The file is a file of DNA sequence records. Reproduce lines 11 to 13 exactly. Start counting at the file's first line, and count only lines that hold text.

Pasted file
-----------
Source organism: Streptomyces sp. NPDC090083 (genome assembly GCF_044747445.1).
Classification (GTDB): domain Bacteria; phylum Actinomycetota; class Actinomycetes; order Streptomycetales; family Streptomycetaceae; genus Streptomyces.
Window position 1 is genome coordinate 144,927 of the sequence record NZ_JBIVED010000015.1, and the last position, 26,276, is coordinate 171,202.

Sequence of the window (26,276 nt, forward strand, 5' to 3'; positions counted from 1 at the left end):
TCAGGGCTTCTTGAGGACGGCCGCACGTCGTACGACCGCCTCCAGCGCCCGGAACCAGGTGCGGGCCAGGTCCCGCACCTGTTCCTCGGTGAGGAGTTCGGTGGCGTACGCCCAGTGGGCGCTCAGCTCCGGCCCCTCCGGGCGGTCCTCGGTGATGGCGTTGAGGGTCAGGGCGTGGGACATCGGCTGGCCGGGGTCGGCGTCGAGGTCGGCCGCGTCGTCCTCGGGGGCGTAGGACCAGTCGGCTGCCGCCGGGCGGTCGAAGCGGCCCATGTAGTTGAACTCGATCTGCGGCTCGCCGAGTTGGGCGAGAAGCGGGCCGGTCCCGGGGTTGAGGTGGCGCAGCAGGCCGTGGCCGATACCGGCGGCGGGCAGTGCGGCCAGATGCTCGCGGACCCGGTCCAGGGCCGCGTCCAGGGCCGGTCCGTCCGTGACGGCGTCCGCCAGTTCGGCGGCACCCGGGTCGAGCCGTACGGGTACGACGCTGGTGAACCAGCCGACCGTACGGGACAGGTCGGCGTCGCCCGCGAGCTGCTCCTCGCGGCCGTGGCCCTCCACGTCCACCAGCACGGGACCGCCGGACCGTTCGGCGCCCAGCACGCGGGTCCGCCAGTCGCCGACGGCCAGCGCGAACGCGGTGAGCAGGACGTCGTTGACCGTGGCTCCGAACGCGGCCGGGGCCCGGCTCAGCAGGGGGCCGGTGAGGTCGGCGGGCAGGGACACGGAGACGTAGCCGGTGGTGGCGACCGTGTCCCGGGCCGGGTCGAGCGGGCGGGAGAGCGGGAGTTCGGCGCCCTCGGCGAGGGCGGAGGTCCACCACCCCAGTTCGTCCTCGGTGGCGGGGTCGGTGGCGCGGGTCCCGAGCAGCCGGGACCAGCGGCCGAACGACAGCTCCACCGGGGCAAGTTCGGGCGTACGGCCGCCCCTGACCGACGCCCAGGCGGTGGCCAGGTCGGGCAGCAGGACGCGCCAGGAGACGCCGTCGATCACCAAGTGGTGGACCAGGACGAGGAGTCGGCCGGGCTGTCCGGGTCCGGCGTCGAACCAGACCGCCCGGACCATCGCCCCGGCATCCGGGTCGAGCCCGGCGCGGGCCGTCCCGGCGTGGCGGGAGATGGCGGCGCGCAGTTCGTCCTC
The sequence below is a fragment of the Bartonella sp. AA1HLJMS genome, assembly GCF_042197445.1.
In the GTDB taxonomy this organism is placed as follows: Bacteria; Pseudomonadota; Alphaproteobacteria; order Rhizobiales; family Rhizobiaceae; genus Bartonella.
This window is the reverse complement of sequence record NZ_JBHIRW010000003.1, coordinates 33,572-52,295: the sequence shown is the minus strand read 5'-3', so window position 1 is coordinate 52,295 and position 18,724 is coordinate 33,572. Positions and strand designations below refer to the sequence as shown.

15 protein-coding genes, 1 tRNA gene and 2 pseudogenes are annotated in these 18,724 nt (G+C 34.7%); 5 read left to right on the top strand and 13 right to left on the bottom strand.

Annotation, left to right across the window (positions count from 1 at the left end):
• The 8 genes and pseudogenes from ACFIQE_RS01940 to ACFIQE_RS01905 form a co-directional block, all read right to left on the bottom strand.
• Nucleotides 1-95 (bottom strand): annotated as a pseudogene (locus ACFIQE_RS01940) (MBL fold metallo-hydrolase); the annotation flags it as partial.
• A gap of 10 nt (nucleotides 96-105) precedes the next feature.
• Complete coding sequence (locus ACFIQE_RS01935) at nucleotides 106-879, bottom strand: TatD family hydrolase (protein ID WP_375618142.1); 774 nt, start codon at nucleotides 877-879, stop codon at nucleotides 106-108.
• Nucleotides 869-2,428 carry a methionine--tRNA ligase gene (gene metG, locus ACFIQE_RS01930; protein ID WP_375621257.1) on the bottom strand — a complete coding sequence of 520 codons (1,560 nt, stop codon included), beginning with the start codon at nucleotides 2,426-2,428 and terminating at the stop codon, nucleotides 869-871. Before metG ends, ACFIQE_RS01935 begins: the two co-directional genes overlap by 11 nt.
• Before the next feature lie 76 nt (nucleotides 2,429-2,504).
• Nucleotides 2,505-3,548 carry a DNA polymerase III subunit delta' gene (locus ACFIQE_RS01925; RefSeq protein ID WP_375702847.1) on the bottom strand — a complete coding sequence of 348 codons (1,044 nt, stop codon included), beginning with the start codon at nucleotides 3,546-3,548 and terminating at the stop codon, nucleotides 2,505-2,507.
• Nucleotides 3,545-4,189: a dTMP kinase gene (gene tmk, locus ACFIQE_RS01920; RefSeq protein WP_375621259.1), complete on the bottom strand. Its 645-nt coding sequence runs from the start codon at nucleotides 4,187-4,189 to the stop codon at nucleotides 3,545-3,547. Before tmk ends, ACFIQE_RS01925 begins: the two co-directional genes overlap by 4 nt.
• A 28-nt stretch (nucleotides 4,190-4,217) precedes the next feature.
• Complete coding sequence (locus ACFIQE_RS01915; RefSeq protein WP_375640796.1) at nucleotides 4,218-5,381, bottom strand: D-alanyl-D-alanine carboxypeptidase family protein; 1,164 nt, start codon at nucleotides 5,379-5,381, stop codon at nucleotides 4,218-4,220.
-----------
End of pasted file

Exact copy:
• The 8 genes and pseudogenes from ACFIQE_RS01940 to ACFIQE_RS01905 form a co-directional block, all read right to left on the bottom strand.
• Nucleotides 1-95 (bottom strand): annotated as a pseudogene (locus ACFIQE_RS01940) (MBL fold metallo-hydrolase); the annotation flags it as partial.
• A gap of 10 nt (nucleotides 96-105) precedes the next feature.